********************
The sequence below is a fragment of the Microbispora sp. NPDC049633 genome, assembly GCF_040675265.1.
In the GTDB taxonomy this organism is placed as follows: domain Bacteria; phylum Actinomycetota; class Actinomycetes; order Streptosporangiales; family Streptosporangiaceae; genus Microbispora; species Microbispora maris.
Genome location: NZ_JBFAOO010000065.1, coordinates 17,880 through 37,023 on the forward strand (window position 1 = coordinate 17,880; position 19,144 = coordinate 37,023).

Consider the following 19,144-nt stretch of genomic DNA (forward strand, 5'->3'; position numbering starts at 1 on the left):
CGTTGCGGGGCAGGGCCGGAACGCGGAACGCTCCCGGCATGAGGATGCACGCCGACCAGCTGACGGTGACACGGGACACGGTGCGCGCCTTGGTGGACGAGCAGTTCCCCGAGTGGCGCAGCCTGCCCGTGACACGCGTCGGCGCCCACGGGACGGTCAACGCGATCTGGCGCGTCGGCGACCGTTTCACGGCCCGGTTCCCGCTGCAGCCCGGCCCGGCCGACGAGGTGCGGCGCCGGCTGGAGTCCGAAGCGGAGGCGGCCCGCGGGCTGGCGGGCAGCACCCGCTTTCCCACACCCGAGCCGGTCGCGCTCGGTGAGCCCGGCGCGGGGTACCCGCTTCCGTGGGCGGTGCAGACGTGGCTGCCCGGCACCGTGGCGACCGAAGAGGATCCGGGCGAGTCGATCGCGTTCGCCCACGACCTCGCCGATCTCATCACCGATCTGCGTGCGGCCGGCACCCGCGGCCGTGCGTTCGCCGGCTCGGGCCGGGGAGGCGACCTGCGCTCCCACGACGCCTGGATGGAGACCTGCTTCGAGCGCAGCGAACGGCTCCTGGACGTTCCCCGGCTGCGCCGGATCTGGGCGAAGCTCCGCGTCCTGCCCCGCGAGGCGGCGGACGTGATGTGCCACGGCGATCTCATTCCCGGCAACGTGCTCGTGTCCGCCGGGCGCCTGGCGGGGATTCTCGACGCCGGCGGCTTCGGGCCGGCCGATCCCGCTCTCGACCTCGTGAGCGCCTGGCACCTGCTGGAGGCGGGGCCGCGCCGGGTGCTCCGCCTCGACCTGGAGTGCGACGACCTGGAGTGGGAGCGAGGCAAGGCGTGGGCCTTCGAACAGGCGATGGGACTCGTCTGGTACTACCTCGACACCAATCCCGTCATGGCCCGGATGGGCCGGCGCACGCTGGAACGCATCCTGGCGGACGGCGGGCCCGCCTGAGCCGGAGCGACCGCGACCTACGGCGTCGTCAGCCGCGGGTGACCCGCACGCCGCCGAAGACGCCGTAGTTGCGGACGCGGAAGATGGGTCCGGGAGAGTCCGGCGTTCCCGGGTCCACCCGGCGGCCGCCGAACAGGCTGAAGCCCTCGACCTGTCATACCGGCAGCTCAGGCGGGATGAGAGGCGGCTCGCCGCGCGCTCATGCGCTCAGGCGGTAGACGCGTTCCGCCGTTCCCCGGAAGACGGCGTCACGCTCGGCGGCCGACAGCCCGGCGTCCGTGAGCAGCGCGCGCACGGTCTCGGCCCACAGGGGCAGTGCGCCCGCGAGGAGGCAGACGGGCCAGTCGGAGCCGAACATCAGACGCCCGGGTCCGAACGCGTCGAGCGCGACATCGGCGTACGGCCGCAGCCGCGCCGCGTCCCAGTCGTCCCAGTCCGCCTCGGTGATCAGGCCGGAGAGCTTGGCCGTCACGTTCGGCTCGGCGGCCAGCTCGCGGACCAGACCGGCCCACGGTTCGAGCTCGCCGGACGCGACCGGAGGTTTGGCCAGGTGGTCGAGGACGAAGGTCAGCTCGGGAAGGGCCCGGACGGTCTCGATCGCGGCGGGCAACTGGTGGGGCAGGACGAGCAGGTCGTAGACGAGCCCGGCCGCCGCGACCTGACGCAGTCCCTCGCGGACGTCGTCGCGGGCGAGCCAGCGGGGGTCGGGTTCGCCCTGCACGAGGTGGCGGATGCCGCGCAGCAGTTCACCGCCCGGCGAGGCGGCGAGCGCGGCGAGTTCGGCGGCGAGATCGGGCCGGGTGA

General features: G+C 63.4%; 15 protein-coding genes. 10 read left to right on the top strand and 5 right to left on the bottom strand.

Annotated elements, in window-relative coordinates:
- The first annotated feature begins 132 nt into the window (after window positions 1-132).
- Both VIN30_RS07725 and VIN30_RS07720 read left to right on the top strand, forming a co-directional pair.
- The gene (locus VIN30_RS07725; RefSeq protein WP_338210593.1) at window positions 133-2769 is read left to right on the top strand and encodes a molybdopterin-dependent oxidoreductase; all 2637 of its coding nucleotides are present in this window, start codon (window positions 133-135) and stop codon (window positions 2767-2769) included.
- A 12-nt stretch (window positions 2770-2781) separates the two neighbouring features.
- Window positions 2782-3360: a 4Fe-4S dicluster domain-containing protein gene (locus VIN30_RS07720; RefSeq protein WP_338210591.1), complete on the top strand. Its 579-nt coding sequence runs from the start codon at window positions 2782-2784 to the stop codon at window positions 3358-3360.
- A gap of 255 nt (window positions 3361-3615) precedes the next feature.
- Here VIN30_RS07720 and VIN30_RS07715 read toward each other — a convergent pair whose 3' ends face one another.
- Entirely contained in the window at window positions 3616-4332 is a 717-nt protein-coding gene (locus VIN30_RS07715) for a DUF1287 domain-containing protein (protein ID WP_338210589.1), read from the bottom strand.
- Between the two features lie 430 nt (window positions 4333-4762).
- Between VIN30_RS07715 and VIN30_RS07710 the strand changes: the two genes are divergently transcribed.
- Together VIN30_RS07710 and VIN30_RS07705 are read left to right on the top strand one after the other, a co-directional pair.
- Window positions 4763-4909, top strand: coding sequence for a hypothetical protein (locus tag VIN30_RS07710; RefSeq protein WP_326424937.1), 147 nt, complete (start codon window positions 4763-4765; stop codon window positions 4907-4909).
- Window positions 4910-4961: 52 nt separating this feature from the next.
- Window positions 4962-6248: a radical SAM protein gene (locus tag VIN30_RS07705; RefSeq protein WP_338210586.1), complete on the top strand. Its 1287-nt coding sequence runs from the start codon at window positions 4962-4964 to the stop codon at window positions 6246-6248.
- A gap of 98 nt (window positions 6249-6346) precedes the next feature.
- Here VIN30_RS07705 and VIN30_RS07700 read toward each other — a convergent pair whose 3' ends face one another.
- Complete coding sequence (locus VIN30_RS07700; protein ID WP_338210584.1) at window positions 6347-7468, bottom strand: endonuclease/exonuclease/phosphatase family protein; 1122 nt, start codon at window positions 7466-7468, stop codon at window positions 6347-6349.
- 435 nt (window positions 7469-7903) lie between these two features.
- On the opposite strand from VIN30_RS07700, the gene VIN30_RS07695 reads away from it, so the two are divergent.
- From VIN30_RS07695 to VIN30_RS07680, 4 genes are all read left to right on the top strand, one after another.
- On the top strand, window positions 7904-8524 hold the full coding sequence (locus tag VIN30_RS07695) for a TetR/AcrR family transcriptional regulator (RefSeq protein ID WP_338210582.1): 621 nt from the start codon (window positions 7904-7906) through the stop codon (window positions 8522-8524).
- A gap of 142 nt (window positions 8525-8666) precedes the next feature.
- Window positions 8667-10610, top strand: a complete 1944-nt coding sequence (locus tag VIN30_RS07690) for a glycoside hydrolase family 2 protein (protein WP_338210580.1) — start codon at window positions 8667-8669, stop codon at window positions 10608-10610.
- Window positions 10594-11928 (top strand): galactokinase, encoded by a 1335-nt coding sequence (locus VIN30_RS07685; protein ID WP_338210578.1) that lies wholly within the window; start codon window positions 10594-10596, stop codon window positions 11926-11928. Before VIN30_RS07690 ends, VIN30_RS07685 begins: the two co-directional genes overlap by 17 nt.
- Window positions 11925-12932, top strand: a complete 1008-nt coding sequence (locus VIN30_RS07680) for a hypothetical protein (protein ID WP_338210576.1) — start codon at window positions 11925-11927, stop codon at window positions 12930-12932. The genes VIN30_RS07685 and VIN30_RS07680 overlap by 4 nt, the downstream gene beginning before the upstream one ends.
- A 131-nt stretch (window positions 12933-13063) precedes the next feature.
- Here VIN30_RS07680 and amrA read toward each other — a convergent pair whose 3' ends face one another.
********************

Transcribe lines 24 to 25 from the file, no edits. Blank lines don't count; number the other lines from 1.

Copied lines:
- Complete coding sequence (locus VIN30_RS07700; protein ID WP_338210584.1) at window positions 6347-7468, bottom strand: endonuclease/exonuclease/phosphatase family protein; 1122 nt, start codon at window positions 7466-7468, stop codon at window positions 6347-6349.
- 435 nt (window positions 7469-7903) lie between these two features.